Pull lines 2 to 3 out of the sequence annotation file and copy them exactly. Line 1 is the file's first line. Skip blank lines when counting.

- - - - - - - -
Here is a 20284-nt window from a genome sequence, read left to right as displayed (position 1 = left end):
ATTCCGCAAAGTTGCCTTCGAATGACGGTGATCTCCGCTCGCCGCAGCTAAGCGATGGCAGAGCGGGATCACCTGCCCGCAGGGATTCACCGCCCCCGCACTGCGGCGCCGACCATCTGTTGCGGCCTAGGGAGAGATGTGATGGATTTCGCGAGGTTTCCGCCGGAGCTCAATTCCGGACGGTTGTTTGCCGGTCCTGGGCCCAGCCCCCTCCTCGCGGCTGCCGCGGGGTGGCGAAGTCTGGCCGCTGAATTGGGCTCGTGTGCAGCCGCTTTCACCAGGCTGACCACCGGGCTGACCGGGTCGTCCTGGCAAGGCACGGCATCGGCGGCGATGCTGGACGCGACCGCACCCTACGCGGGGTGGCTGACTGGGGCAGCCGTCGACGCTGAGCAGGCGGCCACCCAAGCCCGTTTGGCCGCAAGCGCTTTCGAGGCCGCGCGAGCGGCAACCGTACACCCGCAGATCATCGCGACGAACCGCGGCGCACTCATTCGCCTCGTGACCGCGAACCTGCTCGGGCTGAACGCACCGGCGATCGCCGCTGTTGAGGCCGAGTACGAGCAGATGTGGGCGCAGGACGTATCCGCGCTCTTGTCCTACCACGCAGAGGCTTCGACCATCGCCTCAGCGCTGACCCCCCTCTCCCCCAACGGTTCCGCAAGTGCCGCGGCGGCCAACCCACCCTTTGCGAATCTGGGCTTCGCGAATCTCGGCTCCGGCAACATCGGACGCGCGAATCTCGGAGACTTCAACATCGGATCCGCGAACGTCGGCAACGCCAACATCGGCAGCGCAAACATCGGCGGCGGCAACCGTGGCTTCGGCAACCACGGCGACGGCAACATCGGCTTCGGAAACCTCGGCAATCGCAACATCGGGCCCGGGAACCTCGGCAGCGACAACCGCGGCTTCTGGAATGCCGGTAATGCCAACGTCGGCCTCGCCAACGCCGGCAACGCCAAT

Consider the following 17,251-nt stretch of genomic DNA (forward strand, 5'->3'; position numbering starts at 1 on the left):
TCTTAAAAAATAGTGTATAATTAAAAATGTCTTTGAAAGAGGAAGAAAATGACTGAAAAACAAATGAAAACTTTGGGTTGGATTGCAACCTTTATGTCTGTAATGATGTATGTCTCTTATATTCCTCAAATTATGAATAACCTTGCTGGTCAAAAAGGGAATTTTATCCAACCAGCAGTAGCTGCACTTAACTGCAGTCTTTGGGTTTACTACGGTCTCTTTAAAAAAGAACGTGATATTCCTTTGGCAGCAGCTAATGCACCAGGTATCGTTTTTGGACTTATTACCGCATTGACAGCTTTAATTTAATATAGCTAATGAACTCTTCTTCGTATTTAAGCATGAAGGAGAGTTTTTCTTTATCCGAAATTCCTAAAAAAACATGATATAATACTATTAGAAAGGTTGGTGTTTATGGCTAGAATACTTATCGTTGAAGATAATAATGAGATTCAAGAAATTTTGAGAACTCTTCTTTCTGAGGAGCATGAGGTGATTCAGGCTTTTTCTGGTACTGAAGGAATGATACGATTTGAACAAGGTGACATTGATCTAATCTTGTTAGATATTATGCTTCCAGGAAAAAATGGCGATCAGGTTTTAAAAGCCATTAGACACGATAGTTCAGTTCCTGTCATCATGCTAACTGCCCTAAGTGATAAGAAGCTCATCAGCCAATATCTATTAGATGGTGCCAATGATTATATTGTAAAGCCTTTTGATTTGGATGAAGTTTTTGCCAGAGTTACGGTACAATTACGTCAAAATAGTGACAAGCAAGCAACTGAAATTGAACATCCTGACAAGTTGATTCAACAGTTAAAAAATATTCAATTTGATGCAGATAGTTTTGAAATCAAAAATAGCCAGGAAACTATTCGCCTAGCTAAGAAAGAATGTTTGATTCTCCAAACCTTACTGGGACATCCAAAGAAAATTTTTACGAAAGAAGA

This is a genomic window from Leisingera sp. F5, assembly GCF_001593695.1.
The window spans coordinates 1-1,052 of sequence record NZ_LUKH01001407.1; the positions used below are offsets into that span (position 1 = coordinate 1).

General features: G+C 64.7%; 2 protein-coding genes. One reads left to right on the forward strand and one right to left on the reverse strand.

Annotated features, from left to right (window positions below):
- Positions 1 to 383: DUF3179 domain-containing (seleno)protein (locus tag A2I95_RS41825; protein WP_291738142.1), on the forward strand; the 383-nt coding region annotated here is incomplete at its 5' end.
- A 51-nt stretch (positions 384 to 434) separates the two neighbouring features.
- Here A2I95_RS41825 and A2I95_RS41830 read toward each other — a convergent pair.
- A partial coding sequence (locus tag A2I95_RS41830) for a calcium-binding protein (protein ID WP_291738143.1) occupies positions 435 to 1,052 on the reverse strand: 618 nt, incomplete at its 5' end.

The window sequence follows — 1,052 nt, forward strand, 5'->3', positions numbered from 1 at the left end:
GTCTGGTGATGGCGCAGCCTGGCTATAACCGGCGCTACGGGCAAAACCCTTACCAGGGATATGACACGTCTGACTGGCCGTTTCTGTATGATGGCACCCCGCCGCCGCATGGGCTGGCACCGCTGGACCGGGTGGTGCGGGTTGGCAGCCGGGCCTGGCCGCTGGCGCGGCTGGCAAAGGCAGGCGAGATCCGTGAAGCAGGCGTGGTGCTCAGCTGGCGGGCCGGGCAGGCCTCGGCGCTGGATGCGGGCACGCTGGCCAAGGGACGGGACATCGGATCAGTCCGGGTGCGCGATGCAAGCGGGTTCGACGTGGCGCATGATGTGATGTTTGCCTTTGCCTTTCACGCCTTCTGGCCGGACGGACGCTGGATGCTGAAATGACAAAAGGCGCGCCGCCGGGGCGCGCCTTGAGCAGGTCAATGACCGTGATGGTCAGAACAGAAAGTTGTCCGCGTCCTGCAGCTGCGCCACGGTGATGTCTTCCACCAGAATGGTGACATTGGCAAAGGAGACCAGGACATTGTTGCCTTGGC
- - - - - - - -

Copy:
ATTCCGCAAAGTTGCCTTCGAATGACGGTGATCTCCGCTCGCCGCAGCTAAGCGATGGCAGAGCGGGATCACCTGCCCGCAGGGATTCACCGCCCCCGCACTGCGGCGCCGACCATCTGTTGCGGCCTAGGGAGAGATGTGATGGATTTCGCGAGGTTTCCGCCGGAGCTCAATTCCGGACGGTTGTTTGCCGGTCCTGGGCCCAGCCCCCTCCTCGCGGCTGCCGCGGGGTGGCGAAGTCTGGCCGCTGAATTGGGCTCGTGTGCAGCCGCTTTCACCAGGCTGACCACCGGGCTGACCGGGTCGTCCTGGCAAGGCACGGCATCGGCGGCGATGCTGGACGCGACCGCACCCTACGCGGGGTGGCTGACTGGGGCAGCCGTCGACGCTGAGCAGGCGGCCACCCAAGCCCGTTTGGCCGCAAGCGCTTTCGAGGCCGCGCGAGCGGCAACCGTACACCCGCAGATCATCGCGACGAACCGCGGCGCACTCATTCGCCTCGTGACCGCGAACCTGCTCGGGCTGAACGCACCGGCGATCGCCGCTGTTGAGGCCGAGTACGAGCAGATGTGGGCGCAGGACGTATCCGCGCTCTTGTCCTACCACGCAGAGGCTTCGACCATCGCCTCAGCGCTGACCCCCCTCTCCCCCAACGGTTCCGCAAGTGCCGCGGCGGCCAACCCACCCTTTGCGAATCTGGGCTTCGCGAATCTCGGCTCCGGCAACATCGGACGCGCGAATCTCGGAGACTTCAACATCGGATCCGCGAACGTCGGCAACGCCAACATCGGCAGCGCAAACATCGGCGGCGGCAACCGTGGCTTCGGCAACCACGGCGACGGCAACATCGGCTTCGGAAACCTCGGCAATCGCAACATCGGGCCCGGGAACCTCGGCAGCGACAACCGCGGCTTCTGGAATGCCGGTAATGCCAACGTCGGCCTCGCCAACGCCGGCAACGCCAAT

Consider the following 17,251-nt stretch of genomic DNA (forward strand, 5'->3'; position numbering starts at 1 on the left):